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The Move


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The Move Shazam album cover
3.68 | 67 ratings | 7 reviews | 22% 5 stars

Excellent addition to any
rock music collection

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Studio Album, released in 1970

Songs / Tracks Listing

1. Hello Susie (4:51)
2. Beautiful Daughter (2:51)
3. Cherry Blossom Clinic Revisited (7:40)
4. Fields Of People (10:58)
5. Don't Make My Baby Blue (6:02)
6. The Last Thing On My Mind (7:36)

Total time 39:58

Bonus tracks on 1993 & 1998 CD release - 'Something Else From The Move' 1968 Live EP :
7. So You Want To Be A Rock 'n' Roll Star (3:00)
8. Stephanie Knows Who (3:03)
9. Something Else (2:24)
10. It'll Be Me (2:37)
11. Sunshine Help Me (5:12)

Extra bonus tracks on 1998 CD reissue - previously unreleased Live EP outtakes :
12. Piece Of My Heart (4:03)
13. Too Much In Love (2:27)
14. Higher And Higher (3:31)
15. Sunshine Help Me (6:34)

Bonus tracks on 2016 CD remaster:
7. Wild Tiger Woman (single) (2:41)
8. Omnibus (side B) (3:56)
9. Blackberry Way (single) 3.39 10 A Certain Something (side B) (3:34)
10. Curly (single) (2:46)
11. This Time Tomorrow (B Side) (3:43)
12. Hello Susie (abridged US Single Version) (3:32)
13. Second Class (She's Too Good For Me) (studio 1968) (3:43)

Line-up / Musicians

- Carl Wayne / lead vocals
- Roy Wood / guitars, vocals
- Rick Price / bass, vocals
- Bev Bevan / drums, percussion

- Tony Visconti / strings and woodwind arrangements

Releases information

Artwork: Mike Sheridan "Nickleby"

LP Regal Zonophone ‎- SLRZ 1012 (1970, UK)
LP Music On Vinyl ‎- MOVLP1623 (2016, Europe) Remastered (?)

CD Repertoire Records ‎- REP 4296-WY (1993, Germany) With 5 bonus Live tracks from 1968
CD Repertoire Records ‎- REP 4691-WY (1998, Germany) Remastered (?) with 9 bonus Live tracks
CD Esoteric Recordings ‎- ECLEC 2539 (2016, UK) Remastered by Ben Wiseman with 8 bonus tracks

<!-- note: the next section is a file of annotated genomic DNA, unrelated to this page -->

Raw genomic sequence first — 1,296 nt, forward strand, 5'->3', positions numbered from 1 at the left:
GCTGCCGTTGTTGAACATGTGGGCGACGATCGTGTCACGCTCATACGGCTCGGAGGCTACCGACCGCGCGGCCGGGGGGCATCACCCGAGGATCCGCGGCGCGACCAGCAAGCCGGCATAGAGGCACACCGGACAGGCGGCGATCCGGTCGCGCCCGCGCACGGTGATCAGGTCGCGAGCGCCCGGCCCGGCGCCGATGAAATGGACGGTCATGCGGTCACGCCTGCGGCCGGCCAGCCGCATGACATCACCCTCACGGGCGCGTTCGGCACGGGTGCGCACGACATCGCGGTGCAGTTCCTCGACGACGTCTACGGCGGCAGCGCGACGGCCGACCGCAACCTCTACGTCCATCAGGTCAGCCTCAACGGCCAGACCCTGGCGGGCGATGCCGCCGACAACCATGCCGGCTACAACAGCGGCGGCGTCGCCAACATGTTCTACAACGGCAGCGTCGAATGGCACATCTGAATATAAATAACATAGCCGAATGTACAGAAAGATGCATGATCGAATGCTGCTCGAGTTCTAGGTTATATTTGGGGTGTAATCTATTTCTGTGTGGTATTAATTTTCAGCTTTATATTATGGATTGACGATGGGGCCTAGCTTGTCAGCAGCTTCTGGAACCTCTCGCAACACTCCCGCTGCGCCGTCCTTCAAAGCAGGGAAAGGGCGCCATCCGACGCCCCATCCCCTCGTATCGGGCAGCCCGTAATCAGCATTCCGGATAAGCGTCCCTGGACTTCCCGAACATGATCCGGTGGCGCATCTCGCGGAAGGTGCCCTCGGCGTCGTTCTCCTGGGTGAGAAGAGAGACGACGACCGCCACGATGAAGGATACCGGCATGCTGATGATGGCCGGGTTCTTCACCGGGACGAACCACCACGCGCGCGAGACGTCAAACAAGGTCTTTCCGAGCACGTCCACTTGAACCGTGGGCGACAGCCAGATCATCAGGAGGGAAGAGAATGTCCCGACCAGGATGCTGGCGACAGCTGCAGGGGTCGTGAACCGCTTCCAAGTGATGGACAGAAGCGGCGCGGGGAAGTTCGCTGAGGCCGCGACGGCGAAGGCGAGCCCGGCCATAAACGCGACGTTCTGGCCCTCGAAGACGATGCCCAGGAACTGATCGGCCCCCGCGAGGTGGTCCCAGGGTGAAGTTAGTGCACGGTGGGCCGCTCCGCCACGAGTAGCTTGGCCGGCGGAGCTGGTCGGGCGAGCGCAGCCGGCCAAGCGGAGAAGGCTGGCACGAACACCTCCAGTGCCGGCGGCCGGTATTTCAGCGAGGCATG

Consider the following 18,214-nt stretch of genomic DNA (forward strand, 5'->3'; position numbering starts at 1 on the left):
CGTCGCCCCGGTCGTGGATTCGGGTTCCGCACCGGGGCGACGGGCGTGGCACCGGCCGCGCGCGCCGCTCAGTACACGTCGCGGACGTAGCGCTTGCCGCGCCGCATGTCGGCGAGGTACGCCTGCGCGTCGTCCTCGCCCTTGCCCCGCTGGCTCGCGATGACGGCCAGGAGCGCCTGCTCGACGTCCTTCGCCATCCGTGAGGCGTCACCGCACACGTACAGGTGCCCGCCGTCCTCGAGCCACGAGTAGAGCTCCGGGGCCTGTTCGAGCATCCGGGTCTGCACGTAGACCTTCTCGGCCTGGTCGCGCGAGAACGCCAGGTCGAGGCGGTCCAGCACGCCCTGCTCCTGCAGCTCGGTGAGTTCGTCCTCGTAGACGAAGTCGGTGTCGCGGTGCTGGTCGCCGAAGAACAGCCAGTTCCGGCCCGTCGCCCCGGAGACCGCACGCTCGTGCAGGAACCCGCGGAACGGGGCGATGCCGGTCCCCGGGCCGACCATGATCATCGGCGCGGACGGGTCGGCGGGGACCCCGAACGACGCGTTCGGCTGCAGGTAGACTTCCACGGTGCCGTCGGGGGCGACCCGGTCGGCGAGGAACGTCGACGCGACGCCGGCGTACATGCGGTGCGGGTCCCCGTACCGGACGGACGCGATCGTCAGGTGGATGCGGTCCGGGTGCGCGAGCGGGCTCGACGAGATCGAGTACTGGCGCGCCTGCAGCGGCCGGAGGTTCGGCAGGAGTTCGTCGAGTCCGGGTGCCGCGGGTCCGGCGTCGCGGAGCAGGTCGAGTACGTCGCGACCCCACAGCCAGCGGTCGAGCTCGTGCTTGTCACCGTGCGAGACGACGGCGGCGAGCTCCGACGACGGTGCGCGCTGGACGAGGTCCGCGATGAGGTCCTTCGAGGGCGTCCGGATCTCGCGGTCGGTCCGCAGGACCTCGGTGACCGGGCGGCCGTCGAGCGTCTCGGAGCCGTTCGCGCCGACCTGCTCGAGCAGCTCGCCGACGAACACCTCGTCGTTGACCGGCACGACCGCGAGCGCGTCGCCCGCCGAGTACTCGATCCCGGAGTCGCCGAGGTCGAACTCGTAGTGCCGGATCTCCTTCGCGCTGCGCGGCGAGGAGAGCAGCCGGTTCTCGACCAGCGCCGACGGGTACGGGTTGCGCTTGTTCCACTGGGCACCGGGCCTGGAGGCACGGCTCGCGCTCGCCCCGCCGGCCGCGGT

Thanks to chicapah for the addition
and to Quinino for the last updates
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THE MOVE Shazam ratings distribution

(67 ratings)
Essential: a masterpiece of rock music(22%)
Excellent addition to any rock music collection(40%)
Good, but non-essential (28%)
Collectors/fans only (7%)
Poor. Only for completionists (1%)

THE MOVE Shazam reviews

Showing all collaborators reviews and last reviews preview | Show all reviews/ratings

Collaborators/Experts Reviews

Review by Chicapah
3 stars I'm so glad this group is included on ProgArchives but, at the same time, they pose a dilemma for me as a reviewer. While I wholeheartedly agree that they belong in the proto-prog bunch, I feel that many listeners might find that categorization to be a stretch. The fact that they were (and are still) relatively unknown in the U.S. presents a sizeable obstacle and the fact that their albums were such a hodgepodge of unrelated styles is yet another. I'll just say their appeal is an acquired taste and leave it at that.

This record in particular holds a special place in my heart because I discovered it shortly after I'd moved out of mom & dad's house, gotten my own apartment and started my life as a free-wheelin' college boy. In 1970 I spent more time in the campus record store than I did in class, having meaningful conversations/arguments about the state of music with the hippie owner and poring over the latest issue of Rolling Stone (Back then it was a respected, viable source of info about rock & roll. Now it's about as relevant as the National Enquirer). It was a glowing review in that rag that made me shell out my meager entertainment funds for this LP and it instantly met my #1 criteria the minute I got it on my turntable: The Move didn't sound like any band I'd ever heard in my life. They were, in a word, different, and that's what I couldn't get enough of.

Their repeated success on the British pop charts, while admirable, hadn't fulfilled their artistic souls. "Shazam" was a drastic departure from that constricting hit single mindset. It's a somewhat schizophrenic and, at times, progressive journey into the realm of extended album cuts. The first track, the rude "Hello Susie," has a big, proggy intro that snaps your brain to attention immediately before it levels out into a straight-ahead rocker that features Rick Price's thick bass guitar tone and Roy Wood's stacked 12-string electric guitars. Whereas most English singers of that era went out of their way to downplay their indigenous accent and sound "American," Roy's gritty native tongue comes barging through unhindered and I applaud him for letting it all hang out. It puts a raw but genuine edge on the song. The flanged harmonies on the chorus belie their psychedelic roots but Bev Bevan's weird drum fills on the accented breaks throw things for a curve. While at first I thought he was just being odd for odd's sake, I soon realized that BB is truly one of the worst drummers on the planet and the logic-defying Achilles heel of not only this group but ELO, as well. (Unfortunately, it's something I obviously have to accept about the band but I'll never, ever understand why he lasted.)